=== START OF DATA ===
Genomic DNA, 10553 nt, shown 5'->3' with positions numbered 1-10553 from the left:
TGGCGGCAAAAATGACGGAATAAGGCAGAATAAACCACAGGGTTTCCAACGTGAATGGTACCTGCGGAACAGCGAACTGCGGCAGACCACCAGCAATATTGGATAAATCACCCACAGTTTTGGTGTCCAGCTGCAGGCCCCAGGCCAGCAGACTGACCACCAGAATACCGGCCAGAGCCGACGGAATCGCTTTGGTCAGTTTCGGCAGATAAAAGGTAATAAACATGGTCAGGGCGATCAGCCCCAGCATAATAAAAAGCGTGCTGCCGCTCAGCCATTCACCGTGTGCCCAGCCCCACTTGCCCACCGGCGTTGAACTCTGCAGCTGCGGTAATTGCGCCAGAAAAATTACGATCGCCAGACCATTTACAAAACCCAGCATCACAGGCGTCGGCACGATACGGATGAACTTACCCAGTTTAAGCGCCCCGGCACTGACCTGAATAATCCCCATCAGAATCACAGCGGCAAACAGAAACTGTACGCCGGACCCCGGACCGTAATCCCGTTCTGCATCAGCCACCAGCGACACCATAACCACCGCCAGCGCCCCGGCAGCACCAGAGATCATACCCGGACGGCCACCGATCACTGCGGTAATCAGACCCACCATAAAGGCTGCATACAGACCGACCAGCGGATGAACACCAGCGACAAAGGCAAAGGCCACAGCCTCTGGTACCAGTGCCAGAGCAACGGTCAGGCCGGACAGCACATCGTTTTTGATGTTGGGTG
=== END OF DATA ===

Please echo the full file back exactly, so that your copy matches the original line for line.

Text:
Genomic DNA, 10553 nt, shown 5'->3' with positions numbered 1-10553 from the left:
TGGCGGCAAAAATGACGGAATAAGGCAGAATAAACCACAGGGTTTCCAACGTGAATGGTACCTGCGGAACAGCGAACTGCGGCAGACCACCAGCAATATTGGATAAATCACCCACAGTTTTGGTGTCCAGCTGCAGGCCCCAGGCCAGCAGACTGACCACCAGAATACCGGCCAGAGCCGACGGAATCGCTTTGGTCAGTTTCGGCAGATAAAAGGTAATAAACATGGTCAGGGCGATCAGCCCCAGCATAATAAAAAGCGTGCTGCCGCTCAGCCATTCACCGTGTGCCCAGCCCCACTTGCCCACCGGCGTTGAACTCTGCAGCTGCGGTAATTGCGCCAGAAAAATTACGATCGCCAGACCATTTACAAAACCCAGCATCACAGGCGTCGGCACGATACGGATGAACTTACCCAGTTTAAGCGCCCCGGCACTGACCTGAATAATCCCCATCAGAATCACAGCGGCAAACAGAAACTGTACGCCGGACCCCGGACCGTAATCCCGTTCTGCATCAGCCACCAGCGACACCATAACCACCGCCAGCGCCCCGGCAGCACCAGAGATCATACCCGGACGGCCACCGATCACTGCGGTAATCAGACCCACCATAAAGGCTGCATACAGACCGACCAGCGGATGAACACCAGCGACAAAGGCAAAGGCCACAGCCTCTGGTACCAGTGCCAGAGCAACGGTCAGGCCGGACAGCACATCGTTTTTGATGTTGGGTG